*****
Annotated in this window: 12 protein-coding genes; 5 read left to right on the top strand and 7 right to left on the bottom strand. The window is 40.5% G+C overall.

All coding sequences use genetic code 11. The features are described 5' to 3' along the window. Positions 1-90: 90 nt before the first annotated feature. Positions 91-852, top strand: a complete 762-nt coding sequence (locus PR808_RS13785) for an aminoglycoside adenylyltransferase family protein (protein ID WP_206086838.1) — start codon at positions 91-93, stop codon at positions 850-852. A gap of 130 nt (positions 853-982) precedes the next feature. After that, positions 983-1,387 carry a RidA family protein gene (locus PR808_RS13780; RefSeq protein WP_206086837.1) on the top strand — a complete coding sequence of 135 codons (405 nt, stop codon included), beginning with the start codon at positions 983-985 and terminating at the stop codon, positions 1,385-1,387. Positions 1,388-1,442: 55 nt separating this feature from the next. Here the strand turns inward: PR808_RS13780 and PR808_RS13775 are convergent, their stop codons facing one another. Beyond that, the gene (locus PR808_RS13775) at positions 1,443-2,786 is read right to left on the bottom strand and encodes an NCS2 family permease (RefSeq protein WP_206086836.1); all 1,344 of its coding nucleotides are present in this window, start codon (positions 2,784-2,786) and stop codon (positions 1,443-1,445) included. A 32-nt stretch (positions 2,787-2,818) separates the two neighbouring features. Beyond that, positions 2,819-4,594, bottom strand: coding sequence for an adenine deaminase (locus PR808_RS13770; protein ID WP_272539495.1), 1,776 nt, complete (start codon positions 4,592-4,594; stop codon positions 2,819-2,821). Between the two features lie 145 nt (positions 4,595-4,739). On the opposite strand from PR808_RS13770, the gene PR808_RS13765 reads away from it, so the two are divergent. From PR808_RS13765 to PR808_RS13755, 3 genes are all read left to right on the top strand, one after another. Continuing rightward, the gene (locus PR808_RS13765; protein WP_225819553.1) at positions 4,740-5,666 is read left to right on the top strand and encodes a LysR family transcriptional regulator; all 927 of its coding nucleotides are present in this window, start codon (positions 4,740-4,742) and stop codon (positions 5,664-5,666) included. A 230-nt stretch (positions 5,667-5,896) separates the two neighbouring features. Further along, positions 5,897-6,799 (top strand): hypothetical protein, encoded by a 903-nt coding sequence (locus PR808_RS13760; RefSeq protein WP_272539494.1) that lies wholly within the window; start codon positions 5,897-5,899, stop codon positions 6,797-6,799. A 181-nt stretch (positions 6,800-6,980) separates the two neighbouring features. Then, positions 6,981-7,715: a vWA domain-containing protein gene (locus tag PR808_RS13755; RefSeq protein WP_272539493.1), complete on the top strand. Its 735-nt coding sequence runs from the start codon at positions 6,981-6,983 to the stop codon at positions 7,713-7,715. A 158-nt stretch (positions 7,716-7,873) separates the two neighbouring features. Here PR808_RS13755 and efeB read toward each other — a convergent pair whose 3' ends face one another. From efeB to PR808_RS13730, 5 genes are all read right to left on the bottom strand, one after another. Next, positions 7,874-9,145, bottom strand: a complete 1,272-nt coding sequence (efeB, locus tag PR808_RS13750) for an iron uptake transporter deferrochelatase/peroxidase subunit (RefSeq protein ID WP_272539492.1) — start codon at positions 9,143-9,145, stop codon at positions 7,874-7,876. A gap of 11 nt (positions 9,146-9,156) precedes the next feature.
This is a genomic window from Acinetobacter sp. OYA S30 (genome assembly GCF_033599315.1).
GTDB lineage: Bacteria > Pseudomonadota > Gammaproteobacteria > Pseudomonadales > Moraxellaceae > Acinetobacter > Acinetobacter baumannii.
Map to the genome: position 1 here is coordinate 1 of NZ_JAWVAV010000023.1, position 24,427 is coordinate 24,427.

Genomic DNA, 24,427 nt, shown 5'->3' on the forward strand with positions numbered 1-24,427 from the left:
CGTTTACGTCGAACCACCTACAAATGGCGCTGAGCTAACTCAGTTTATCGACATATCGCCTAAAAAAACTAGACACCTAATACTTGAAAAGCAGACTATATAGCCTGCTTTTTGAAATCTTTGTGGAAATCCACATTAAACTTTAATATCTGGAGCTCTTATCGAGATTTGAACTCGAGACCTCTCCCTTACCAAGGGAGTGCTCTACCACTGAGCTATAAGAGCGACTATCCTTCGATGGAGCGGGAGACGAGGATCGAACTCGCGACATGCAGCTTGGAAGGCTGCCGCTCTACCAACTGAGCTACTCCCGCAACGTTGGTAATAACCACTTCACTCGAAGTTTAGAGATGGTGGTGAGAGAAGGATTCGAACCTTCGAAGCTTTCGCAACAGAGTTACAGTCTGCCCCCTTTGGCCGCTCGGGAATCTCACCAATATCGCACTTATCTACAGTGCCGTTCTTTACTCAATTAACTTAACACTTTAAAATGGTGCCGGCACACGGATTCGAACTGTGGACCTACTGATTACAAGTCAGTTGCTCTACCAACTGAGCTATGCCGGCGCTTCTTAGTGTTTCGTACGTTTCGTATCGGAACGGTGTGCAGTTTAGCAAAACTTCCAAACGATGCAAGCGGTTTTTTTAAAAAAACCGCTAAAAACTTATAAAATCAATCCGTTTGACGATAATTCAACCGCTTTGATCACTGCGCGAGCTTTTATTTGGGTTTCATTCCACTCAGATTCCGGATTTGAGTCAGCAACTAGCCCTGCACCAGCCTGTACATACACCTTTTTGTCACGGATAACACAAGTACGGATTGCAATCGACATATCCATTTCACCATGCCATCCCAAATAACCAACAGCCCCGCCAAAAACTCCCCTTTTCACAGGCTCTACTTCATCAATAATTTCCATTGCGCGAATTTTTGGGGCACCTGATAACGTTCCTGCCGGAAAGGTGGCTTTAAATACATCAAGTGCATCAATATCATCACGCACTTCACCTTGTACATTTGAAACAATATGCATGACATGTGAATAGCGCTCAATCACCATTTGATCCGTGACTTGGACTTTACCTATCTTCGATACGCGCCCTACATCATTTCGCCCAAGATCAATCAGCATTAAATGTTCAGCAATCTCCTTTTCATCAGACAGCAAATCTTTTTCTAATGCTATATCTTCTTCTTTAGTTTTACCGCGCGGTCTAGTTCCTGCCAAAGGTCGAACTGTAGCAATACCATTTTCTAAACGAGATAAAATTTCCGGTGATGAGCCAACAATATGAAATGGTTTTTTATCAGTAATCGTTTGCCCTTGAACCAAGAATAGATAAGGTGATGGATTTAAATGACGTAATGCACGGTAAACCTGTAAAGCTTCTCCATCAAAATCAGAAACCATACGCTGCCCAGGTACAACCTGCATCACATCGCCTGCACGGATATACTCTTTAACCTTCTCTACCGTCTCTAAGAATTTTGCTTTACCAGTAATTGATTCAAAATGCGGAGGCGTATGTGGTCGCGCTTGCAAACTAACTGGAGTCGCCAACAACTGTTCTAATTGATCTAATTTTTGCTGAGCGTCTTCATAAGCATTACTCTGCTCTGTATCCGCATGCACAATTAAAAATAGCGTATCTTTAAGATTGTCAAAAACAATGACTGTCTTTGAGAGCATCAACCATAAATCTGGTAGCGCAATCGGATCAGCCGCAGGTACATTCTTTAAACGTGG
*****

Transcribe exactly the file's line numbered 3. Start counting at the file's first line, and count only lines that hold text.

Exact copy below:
This is a genomic window from Acinetobacter sp. OYA S30 (genome assembly GCF_033599315.1).